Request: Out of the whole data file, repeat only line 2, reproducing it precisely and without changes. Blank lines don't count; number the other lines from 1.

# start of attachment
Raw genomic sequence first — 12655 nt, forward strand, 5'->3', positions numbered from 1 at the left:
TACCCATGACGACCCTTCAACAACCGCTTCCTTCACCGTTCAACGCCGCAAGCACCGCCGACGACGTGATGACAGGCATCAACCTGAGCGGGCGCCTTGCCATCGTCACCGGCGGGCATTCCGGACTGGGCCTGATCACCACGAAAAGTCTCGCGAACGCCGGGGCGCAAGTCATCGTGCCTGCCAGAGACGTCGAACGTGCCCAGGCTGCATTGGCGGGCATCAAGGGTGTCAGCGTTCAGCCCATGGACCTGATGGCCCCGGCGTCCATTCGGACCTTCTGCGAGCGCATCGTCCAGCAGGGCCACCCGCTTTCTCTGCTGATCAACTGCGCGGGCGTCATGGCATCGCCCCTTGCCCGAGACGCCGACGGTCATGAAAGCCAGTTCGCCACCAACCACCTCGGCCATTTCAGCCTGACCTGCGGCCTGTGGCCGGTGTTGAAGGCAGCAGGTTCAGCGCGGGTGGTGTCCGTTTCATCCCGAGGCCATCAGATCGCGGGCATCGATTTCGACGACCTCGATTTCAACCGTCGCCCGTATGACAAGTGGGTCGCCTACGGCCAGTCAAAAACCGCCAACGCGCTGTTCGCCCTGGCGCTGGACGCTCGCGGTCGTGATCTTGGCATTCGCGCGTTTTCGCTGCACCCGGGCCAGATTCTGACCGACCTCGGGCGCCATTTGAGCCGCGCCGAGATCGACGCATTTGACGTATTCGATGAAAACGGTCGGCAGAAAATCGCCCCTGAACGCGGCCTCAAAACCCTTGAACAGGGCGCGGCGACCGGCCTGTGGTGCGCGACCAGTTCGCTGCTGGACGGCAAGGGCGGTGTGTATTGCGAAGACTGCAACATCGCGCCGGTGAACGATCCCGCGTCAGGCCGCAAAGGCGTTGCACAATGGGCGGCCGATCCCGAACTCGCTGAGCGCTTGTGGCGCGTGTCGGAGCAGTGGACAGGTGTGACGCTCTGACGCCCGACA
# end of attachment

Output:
TACCCATGACGACCCTTCAACAACCGCTTCCTTCACCGTTCAACGCCGCAAGCACCGCCGACGACGTGATGACAGGCATCAACCTGAGCGGGCGCCTTGCCATCGTCACCGGCGGGCATTCCGGACTGGGCCTGATCACCACGAAAAGTCTCGCGAACGCCGGGGCGCAAGTCATCGTGCCTGCCAGAGACGTCGAACGTGCCCAGGCTGCATTGGCGGGCATCAAGGGTGTCAGCGTTCAGCCCATGGACCTGATGGCCCCGGCGTCCATTCGGACCTTCTGCGAGCGCATCGTCCAGCAGGGCCACCCGCTTTCTCTGCTGATCAACTGCGCGGGCGTCATGGCATCGCCCCTTGCCCGAGACGCCGACGGTCATGAAAGCCAGTTCGCCACCAACCACCTCGGCCATTTCAGCCTGACCTGCGGCCTGTGGCCGGTGTTGAAGGCAGCAGGTTCAGCGCGGGTGGTGTCCGTTTCATCCCGAGGCCATCAGATCGCGGGCATCGATTTCGACGACCTCGATTTCAACCGTCGCCCGTATGACAAGTGGGTCGCCTACGGCCAGTCAAAAACCGCCAACGCGCTGTTCGCCCTGGCGCTGGACGCTCGCGGTCGTGATCTTGGCATTCGCGCGTTTTCGCTGCACCCGGGCCAGATTCTGACCGACCTCGGGCGCCATTTGAGCCGCGCCGAGATCGACGCATTTGACGTATTCGATGAAAACGGTCGGCAGAAAATCGCCCCTGAACGCGGCCTCAAAACCCTTGAACAGGGCGCGGCGACCGGCCTGTGGTGCGCGACCAGTTCGCTGCTGGACGGCAAGGGCGGTGTGTATTGCGAAGACTGCAACATCGCGCCGGTGAACGATCCCGCGTCAGGCCGCAAAGGCGTTGCACAATGGGCGGCCGATCCCGAACTCGCTGAGCGCTTGTGGCGCGTGTCGGAGCAGTGGACAGGTGTGACGCTCTGACGCCCGACA